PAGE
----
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English poetry, leave no very favourable impres. doubtful (i.e., spondees or dactyls), may be scansion of this strife of sounds; yet from its constant ned in this manner with still greater ease and occurrence in their poetry it evidently must have certainty. Let him, however, understand me, I pleased the “conquerors of the world." If“ Eni. do not recommend such a practice; it is merely tor" will accent the celebrated soliloquy of Ham- serving poetry as some annoying people serve let (Act iii., sc. l), and get some foreigner who music, by beating or kicking time to it, and so knows very little of our pronunciation to read it, adding an accompaniment tbe very reverse of he will find that the effect is ludicrous, although pleasing to a musical ear. Moreover, this singthe accentuation may be correct. I heard it tried song scanning will fail him in the varying and in the case of a Frenchman, who could write our complex metres of the great lyrist Horace: scaulanguage well, but whose knowledge of our pro-ning there must be bona fide, and based upon nunciation was confined to the results of a few hard-earned knowledge.-B. S. days' experience in this country. The first line 236. George Sand.- One of the difficulties which sounded (as nearly as I can indicate) like:“ Toby', beset a young reader, who is toiling in the upward ore note' Toby', dat ees de kais'-icheon." The path to knowledge by self-aid alone, arises from facility with which the beat (ictus) of some of the frequently meeting, in his course of study, with simple Latin rhythms (especially the Trochaic, names of writers," sages and philosophers," of Iambic, and Anapæstic) can be applied to English whom, previously, he was ignorant, and conpoetry, has led to the introduction of the termin- cerning whom he may be led to form opinions ology of Latin prosody into our grammar, and to diametrically opposed to their real character. the idea that English poetry may be scanned and Such was the manner in which the writer was otherwise maltreated in a manner foreign to its deluded as to the real character and genius of genius; if, however, we even go so far as to allow “George Sand." Reading, some years ago, a work that English metre is a mere system of accent, it! which contained a profound quotation from this cannot well be denied that it is not based on author, I was led to form a very flattering idea of quantity, and therefore, to take the lowest ground, his talents. My surprise was unbounded when a distinct prosodiacal system and nomenclature reading in a literary journal of the day a statewould save much confusion of things that differ. | ment that Madame Dudevant was the real“ George It is amusing to glance at the examples of Eng. Sand," and further, that the said lady was a lish scansion on p. 195, and to find that the inter robust, masculine-looking person, standing five jection “Oh!" and the preposition“ of" are long feet six inches in height, her hair forming a natuor short at the whim of the poet; that in the ral shawl, covering her shoulders; that she wore word “ unforgotten," the first " 0," though really a pointed cocked hat, mustachios, boots and spurs, the longer sound, is to be considered short, and and was an inveterate cigar smoker. I have been the second " 0," which is short, is to be deemed able to glean a few facts relating to the curious long; that“ had," which is as short as any syl- | career of this most remarkable woman. lable can be, must nevertheless be marked loug, Marie Aurore Dudevant was born, I believe, at &c. Surely the scanning system works but ill in Berry, or Berri, in France. The following partithese favourable specimens. And how the ever-culars, as to the rank of the lady, I extract from varying swell of Shaksperian or Miltonic verse a short memoir prefixed to a recent edition of the can be fitted with feet and quantities, at any ex- “ Enchanted Lake:"_“Every one knows, or is pense of whimsicality and inconsistency, I am supposed to know, that Marshal Saxe was the unable to conceive. It really would be a treat to natural son of Augustus II., King of Poland, and see a classic pedagogue applying his measuring of the Countess of Koenigsmark. Under a Saxon rule to the exquisite music of our prince of living outside, the hero of Fontenoy possessed a truly poets-Tennyson; we would set him to work French heart. In his lifetime he had made a numfirst at some such little gem of melody as that ber of conquests; and the issue of one of these, entitled “ Claribel."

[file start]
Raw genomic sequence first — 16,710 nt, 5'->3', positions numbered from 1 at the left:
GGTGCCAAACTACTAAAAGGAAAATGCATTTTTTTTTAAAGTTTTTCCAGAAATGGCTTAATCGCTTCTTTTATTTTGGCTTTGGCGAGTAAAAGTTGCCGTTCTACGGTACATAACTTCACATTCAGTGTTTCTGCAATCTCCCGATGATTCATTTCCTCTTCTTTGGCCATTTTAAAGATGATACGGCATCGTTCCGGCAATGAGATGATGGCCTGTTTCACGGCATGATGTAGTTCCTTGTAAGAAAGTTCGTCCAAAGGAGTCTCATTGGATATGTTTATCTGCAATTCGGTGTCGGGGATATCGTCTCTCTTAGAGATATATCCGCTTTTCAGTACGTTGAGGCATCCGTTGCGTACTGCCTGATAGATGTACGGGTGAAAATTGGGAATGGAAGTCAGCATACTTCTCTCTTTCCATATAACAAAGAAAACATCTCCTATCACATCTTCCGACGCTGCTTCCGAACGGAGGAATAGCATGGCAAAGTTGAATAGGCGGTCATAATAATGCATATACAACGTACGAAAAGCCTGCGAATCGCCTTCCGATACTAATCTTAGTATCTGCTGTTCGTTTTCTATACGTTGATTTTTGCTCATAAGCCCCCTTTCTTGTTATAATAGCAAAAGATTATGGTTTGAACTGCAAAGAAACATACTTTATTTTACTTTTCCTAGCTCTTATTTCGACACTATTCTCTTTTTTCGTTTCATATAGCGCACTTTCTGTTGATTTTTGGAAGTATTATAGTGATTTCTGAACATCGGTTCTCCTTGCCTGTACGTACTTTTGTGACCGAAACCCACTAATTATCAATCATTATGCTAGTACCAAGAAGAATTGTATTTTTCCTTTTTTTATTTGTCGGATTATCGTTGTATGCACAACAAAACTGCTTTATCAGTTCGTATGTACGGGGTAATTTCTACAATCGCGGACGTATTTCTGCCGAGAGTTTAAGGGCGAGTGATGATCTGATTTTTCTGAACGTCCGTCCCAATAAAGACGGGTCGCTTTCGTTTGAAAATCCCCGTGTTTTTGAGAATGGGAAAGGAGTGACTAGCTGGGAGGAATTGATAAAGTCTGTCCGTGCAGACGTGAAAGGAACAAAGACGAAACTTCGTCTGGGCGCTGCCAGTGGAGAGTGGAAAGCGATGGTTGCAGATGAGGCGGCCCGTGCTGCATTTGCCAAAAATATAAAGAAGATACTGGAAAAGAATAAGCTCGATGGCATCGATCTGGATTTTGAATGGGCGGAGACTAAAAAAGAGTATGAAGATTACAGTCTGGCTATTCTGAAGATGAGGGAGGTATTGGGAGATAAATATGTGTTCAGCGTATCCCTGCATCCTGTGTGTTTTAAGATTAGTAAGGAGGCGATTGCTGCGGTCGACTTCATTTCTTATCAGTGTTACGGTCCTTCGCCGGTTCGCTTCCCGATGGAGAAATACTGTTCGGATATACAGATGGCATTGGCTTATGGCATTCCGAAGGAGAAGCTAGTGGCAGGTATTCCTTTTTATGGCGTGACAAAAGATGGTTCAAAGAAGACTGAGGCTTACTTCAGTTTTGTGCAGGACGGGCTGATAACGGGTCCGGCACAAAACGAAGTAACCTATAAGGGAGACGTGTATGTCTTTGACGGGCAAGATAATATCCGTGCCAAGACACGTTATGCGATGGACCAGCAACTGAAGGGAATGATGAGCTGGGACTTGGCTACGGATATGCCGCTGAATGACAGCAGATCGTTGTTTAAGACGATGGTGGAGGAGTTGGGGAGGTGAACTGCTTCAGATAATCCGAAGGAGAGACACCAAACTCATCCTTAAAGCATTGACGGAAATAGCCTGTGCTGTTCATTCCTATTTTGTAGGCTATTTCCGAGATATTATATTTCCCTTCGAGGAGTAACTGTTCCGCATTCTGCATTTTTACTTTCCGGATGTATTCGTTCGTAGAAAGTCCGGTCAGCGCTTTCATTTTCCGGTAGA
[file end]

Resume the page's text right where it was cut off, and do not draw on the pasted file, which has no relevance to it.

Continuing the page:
in 1750, proved to be a daughter, Marie Aurore, So much then for the general character of metre. recognized as such after the death of the Marshal As to its species and varieties in Latin, any at- by a decree in parliament. Her first marriage tempt of mine to instruct“ Enitor" would be very was with Count Horn: she remained a widow but like the blind leading the blind." I know of no for a short period. The Countess Horn retired short elementary work so likely to assist him as to her country seat, l'Abbaye-aux-Bois, and under « Zumpt on Metre," published separately as a that predestined roof-which, at a later period, supplement to the grammar already mentioned; sheltered a beauty immortalized by gooduess and it is clear, concise, and practical.